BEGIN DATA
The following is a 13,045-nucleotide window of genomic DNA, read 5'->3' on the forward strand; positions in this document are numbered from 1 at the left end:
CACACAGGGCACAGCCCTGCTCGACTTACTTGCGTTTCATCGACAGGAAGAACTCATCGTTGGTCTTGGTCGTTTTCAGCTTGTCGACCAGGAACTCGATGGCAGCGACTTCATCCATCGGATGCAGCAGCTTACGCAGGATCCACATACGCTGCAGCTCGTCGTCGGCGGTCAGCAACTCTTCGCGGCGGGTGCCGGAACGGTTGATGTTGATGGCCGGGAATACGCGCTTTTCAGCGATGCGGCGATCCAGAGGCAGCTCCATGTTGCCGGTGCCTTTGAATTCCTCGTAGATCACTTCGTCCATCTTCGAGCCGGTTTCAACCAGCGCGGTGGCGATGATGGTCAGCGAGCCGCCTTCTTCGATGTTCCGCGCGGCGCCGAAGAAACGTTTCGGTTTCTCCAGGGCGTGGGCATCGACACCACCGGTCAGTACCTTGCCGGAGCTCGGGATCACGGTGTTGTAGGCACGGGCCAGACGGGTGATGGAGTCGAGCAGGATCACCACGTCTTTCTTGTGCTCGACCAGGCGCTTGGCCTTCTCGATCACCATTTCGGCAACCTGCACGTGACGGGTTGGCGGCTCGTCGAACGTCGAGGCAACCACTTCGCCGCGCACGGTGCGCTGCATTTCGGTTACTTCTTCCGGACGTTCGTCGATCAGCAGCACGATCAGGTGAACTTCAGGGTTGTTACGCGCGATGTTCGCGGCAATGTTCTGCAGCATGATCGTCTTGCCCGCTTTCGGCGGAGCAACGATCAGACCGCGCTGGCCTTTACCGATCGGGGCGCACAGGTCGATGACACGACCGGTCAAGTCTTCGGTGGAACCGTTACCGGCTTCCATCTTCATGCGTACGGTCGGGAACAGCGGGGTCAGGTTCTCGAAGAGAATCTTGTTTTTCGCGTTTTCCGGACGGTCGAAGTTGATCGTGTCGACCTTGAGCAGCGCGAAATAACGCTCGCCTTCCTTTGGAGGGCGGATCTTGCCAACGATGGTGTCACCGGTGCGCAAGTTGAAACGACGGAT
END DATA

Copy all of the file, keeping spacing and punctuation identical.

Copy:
The following is a 13,045-nucleotide window of genomic DNA, read 5'->3' on the forward strand; positions in this document are numbered from 1 at the left end:
CACACAGGGCACAGCCCTGCTCGACTTACTTGCGTTTCATCGACAGGAAGAACTCATCGTTGGTCTTGGTCGTTTTCAGCTTGTCGACCAGGAACTCGATGGCAGCGACTTCATCCATCGGATGCAGCAGCTTACGCAGGATCCACATACGCTGCAGCTCGTCGTCGGCGGTCAGCAACTCTTCGCGGCGGGTGCCGGAACGGTTGATGTTGATGGCCGGGAATACGCGCTTTTCAGCGATGCGGCGATCCAGAGGCAGCTCCATGTTGCCGGTGCCTTTGAATTCCTCGTAGATCACTTCGTCCATCTTCGAGCCGGTTTCAACCAGCGCGGTGGCGATGATGGTCAGCGAGCCGCCTTCTTCGATGTTCCGCGCGGCGCCGAAGAAACGTTTCGGTTTCTCCAGGGCGTGGGCATCGACACCACCGGTCAGTACCTTGCCGGAGCTCGGGATCACGGTGTTGTAGGCACGGGCCAGACGGGTGATGGAGTCGAGCAGGATCACCACGTCTTTCTTGTGCTCGACCAGGCGCTTGGCCTTCTCGATCACCATTTCGGCAACCTGCACGTGACGGGTTGGCGGCTCGTCGAACGTCGAGGCAACCACTTCGCCGCGCACGGTGCGCTGCATTTCGGTTACTTCTTCCGGACGTTCGTCGATCAGCAGCACGATCAGGTGAACTTCAGGGTTGTTACGCGCGATGTTCGCGGCAATGTTCTGCAGCATGATCGTCTTGCCCGCTTTCGGCGGAGCAACGATCAGACCGCGCTGGCCTTTACCGATCGGGGCGCACAGGTCGATGACACGACCGGTCAAGTCTTCGGTGGAACCGTTACCGGCTTCCATCTTCATGCGTACGGTCGGGAACAGCGGGGTCAGGTTCTCGAAGAGAATCTTGTTTTTCGCGTTTTCCGGACGGTCGAAGTTGATCGTGTCGACCTTGAGCAGCGCGAAATAACGCTCGCCTTCCTTTGGAGGGCGGATCTTGCCAACGATGGTGTCACCGGTGCGCAAGTTGAAACGACGGAT